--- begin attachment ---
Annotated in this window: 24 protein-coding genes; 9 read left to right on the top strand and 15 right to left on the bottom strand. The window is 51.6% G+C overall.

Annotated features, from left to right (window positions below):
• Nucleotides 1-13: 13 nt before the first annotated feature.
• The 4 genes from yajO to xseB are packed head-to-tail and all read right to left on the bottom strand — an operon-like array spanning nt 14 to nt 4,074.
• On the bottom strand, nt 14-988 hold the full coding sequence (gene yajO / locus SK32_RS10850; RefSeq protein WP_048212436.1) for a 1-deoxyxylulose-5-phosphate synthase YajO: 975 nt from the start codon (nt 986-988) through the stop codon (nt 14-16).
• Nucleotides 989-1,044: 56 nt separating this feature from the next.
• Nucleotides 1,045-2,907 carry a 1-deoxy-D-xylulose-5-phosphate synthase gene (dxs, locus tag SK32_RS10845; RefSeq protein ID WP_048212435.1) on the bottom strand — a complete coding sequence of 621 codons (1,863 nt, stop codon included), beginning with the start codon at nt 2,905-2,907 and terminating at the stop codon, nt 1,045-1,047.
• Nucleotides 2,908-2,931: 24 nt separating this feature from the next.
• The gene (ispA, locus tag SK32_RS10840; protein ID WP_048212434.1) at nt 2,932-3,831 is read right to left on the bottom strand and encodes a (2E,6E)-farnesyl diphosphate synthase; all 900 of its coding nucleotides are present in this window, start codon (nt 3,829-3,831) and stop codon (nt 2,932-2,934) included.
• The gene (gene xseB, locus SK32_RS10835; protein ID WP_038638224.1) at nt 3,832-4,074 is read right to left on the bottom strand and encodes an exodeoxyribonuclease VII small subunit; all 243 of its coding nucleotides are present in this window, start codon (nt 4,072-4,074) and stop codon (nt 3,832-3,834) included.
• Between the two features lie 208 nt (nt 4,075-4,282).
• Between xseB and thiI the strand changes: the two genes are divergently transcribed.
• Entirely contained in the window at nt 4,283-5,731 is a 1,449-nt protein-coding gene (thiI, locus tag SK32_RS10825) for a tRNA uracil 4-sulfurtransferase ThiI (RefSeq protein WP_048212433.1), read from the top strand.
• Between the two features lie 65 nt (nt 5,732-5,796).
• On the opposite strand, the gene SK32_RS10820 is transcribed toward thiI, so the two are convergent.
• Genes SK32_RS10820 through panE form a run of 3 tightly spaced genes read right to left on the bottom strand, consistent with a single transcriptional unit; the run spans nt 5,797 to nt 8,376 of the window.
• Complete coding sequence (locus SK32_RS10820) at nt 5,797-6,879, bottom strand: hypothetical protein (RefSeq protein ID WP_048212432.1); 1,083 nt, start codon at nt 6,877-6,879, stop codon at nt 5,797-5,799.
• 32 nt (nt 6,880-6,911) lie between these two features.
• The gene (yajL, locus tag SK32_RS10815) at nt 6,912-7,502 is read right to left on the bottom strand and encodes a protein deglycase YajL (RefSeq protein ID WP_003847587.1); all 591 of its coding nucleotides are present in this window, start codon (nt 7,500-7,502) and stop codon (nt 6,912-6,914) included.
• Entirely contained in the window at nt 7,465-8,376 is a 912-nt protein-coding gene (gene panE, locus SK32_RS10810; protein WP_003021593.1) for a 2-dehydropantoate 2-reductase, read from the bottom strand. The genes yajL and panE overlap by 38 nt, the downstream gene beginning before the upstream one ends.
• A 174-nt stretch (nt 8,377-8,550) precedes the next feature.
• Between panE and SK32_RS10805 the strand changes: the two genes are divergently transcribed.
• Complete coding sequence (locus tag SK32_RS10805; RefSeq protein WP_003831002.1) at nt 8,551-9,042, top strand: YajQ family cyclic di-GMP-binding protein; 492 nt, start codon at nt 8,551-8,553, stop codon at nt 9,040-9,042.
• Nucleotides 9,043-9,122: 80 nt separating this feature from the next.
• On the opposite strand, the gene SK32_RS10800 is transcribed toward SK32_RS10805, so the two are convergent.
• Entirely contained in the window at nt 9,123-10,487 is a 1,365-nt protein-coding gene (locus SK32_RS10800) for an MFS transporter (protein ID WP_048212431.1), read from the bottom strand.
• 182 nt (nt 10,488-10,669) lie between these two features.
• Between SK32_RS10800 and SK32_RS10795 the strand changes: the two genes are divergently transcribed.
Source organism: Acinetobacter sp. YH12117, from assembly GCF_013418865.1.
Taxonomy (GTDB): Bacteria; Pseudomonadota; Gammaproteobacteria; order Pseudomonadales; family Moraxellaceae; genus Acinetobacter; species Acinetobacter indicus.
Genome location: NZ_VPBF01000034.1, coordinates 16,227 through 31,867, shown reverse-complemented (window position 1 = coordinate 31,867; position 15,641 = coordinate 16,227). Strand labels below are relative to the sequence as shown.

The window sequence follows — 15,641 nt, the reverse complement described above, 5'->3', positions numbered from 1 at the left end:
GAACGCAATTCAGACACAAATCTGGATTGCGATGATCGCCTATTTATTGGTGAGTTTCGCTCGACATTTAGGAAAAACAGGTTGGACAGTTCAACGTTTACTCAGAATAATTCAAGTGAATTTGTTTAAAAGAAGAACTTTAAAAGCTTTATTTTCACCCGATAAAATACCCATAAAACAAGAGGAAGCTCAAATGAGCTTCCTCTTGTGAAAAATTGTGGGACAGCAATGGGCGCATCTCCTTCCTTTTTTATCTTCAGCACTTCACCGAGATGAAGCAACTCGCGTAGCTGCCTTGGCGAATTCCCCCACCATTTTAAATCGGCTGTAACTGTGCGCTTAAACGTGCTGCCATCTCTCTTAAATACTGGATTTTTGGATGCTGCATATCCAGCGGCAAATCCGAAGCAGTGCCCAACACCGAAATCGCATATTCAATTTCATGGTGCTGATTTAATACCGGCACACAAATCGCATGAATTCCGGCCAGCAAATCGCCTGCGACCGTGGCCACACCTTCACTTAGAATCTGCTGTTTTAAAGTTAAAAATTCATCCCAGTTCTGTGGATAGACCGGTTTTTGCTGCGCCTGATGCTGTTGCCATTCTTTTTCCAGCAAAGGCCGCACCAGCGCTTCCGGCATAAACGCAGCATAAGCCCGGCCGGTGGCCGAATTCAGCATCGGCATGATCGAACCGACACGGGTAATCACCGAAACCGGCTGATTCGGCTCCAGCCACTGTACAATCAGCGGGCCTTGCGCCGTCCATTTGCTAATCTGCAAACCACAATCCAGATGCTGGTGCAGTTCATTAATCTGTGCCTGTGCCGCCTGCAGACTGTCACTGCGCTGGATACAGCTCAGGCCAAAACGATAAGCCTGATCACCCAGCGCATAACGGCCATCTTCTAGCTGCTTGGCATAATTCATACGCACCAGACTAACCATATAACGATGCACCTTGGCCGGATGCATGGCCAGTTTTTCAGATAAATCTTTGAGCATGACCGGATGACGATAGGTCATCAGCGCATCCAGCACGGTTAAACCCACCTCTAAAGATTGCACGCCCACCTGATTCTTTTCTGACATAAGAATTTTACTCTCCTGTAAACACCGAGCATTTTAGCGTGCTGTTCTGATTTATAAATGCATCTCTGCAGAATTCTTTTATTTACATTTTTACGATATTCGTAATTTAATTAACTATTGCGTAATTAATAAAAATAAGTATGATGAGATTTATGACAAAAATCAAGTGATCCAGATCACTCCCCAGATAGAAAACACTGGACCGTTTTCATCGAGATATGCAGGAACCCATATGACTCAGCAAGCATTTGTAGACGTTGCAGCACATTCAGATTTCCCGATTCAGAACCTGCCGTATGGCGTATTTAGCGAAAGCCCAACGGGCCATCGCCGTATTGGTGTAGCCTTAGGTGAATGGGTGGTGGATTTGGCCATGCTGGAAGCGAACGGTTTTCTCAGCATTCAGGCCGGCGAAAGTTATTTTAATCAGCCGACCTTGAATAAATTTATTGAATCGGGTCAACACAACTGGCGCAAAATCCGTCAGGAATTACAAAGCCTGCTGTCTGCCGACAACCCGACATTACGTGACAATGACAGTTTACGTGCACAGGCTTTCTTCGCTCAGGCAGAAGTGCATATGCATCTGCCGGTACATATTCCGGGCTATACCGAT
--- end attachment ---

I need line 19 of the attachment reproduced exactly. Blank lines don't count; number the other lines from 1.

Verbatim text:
• The gene (yajL, locus tag SK32_RS10815) at nt 6,912-7,502 is read right to left on the bottom strand and encodes a protein deglycase YajL (RefSeq protein ID WP_003847587.1); all 591 of its coding nucleotides are present in this window, start codon (nt 7,500-7,502) and stop codon (nt 6,912-6,914) included.